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Congress Going Easy on Payday Loan Dealers

April 8, 2009 - by Donny Shaw

In light of our current debt-fueled economic crisis, Congress is looking at reforming one of the most predatory forms of lending — high-interest, short-term payday loans. But according to a range of consumer, community and civil rights groups the leading bill in Congress to deal with the issue, the Payday Loan Reform Act of 2009, would actually protect the “predatory payday loan business model and will stall or stop the significant progress that has been made at the state level to curb usurious lending.” The section of the bill that has caught the attention of the payday loan reform advocates is 2(d), ironically entitled “Additional Protections for Consumers.” It reads:

It shall be unlawful for a payday lender to- ’(1) require a consumer to pay interest and fees that, combined, total more than 15 cents for every dollar loaned in connection with a payday loan;

Upon first read, that doesn’t sound bad, but the groups that have come out against the bill – Consumers Union, ACORN, Americans for Fairness in Lending etc. – explain that enders will be able to apply that rate for each pay cycle, meaning a 390 percent APR for typical payday loan borrowers. Here’s how their letter (.pdf) to members of Congress begins:

We the undersigned consumer, community and civil rights groups urge you not to co-sponsor or support H.R. 1214, the “Payday Loan Reform Act of 2009.” Although this bill shares the same title as H.R. 2871 in the last Congress, it will have the exact opposite impact on consumers. Last session’s bill placed severe limits on unfair payday loans; H.R. 1214, by contrast, essentially condones the predatory payday loan business model and will stall or stop the significant progress that has been made at the state level to curb usurious lending. H.R. 1214 provides Congressional approval to payday loans at rates of 390 percent APR for two weeks or 780 percent APR for one week. The loan cap of fifteen cents per dollar loaned in HR 1214 authorizes lenders to charge $60 for a typical $400 loan, which is due in one pay cycle. This means that, for the typical borrower with nine loans per year, H.R. 1214 authorizes lenders to collect $540 in finance charges for a $400 loan taken out over an 18-week period.

The Associated Press recently put out a story about how the payday load industry has “deployed well-connected lobbyists and hefty sums of campaign cash to key lawmakers to save themselves.” The article says that the industry opposes the Payday Loan Reform Act of 2009, but this is probably just a convoluted ploy to align public opinion, which is against predatory lending, in favor of this weak bill. Here’s the AP piece:

The payday lending industry’s trade association has spent more than $1 million annually for each of the last four years lobbying Congress, including $1.4 million last year, according to disclosures filed with Congress. It has beefed up its team of Washington hired guns to a dozen, including well-connected financial services lobbyists Tim Rupli and Wright Andrews, who each have firms bearing their names. It also has stepped up its campaign giving in recent years, forming a political action committee that contributed more than $200,000 in 2007 and 2008, much of that to lawmakers who serve on the Senate Banking and House Financial Services committees, according to Federal Election Commission filings compiled by the Center for Responsive Politics. Those committees have jurisdiction over the industry. Individual payday lending companies including Cash America Inc. and Advance America Cash Advance, have also stepped up their political activities. “As the Hill has become more interested in our industry, we have stepped up our efforts,” in Washington said Steven Schlein of the Community Financial Services Association, the trade group for payday lenders. “Congress is beginning to realize that there aren’t other alternatives,” to payday lending, Schlein said. A newer player representing Internet payday lenders — a growing segment of the market — also ramped up its lobbying and political giving efforts. The Online Lenders Alliance, formed in 2005, nearly quintupled, to $480,000, its lobbying expenditures from 2007 and 2008. It contributed $108,400 to candidates in advance of the 2008 elections compared to about $2,000 in the 2006 contests. Gutierrez was among the top House recipients, getting $4,600, while the top Senate recipient was Sen. Tim Johnson, D-S.D., a Banking Committee member who got $6,900. The group has also helped host several fundraisers for lawmakers with say over what happens to the industry, according to invitations collected by the Sunlight Foundation, which tracks political parties. Those included a fundraiser last year for Rep. Joe Baca, D-Calif., a Financial Services committee member. Dinner and a reception at the fundraiser at a Capitol Hill townhouse cost at least $1,000.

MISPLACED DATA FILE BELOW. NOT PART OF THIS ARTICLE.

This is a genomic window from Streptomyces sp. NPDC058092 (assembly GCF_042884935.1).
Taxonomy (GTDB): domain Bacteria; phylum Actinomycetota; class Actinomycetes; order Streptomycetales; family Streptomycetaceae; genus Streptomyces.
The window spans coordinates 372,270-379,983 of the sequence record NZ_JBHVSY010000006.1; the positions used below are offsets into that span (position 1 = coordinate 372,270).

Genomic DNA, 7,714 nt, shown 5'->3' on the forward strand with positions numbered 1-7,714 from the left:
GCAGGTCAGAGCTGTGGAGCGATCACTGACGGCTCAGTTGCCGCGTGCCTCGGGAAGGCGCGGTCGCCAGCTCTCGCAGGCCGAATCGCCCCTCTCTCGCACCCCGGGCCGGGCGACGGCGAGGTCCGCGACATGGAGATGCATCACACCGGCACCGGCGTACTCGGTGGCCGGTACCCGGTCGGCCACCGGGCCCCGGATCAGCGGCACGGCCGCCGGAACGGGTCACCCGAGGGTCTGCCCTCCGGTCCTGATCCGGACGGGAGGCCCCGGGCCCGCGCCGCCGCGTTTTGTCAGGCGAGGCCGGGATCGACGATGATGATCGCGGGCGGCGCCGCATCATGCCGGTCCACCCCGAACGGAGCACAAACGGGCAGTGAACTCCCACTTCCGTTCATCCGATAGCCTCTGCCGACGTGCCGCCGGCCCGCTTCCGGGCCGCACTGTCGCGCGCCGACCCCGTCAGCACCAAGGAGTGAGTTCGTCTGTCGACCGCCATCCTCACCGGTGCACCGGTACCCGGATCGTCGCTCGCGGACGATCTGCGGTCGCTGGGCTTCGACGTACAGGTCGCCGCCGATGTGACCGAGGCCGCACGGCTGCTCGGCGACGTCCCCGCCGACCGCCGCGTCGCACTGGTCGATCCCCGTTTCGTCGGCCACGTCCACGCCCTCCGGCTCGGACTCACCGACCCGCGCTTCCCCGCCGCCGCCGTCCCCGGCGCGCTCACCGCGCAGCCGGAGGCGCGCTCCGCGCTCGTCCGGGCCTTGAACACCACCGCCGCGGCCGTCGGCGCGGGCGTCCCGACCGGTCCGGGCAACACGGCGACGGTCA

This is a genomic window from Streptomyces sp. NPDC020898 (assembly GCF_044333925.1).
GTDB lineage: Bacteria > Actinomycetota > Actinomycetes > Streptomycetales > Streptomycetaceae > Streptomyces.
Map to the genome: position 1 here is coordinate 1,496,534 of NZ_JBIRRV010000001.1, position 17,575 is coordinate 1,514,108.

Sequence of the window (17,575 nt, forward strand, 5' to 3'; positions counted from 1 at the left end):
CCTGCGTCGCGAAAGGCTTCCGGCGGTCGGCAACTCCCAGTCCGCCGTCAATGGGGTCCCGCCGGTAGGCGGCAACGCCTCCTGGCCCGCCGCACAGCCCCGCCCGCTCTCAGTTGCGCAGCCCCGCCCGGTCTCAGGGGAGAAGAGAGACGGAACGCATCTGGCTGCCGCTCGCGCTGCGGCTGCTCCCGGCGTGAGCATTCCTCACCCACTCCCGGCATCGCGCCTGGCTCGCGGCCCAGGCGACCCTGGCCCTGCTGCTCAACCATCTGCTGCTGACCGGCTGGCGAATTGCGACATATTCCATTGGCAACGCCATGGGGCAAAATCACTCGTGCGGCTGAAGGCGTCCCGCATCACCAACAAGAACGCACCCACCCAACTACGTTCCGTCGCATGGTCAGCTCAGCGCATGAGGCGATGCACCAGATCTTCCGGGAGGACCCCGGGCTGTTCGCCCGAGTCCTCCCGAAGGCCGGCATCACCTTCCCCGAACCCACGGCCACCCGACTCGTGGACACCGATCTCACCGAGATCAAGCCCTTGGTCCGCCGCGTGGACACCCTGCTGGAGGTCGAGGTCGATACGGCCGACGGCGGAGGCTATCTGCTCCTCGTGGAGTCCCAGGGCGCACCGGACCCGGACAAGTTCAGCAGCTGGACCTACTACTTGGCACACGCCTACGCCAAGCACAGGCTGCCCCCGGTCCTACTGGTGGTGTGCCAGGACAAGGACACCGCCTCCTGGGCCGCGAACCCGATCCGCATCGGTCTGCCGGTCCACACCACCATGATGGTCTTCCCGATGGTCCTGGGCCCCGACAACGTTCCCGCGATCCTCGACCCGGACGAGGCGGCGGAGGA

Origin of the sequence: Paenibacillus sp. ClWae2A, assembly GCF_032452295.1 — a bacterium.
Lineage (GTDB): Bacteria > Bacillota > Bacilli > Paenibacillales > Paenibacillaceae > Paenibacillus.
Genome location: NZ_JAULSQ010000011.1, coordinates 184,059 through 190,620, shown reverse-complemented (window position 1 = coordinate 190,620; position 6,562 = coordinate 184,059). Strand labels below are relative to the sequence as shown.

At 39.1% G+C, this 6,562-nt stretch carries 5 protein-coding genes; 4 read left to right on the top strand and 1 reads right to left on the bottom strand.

Mike Lillis the Washington Independent has more.

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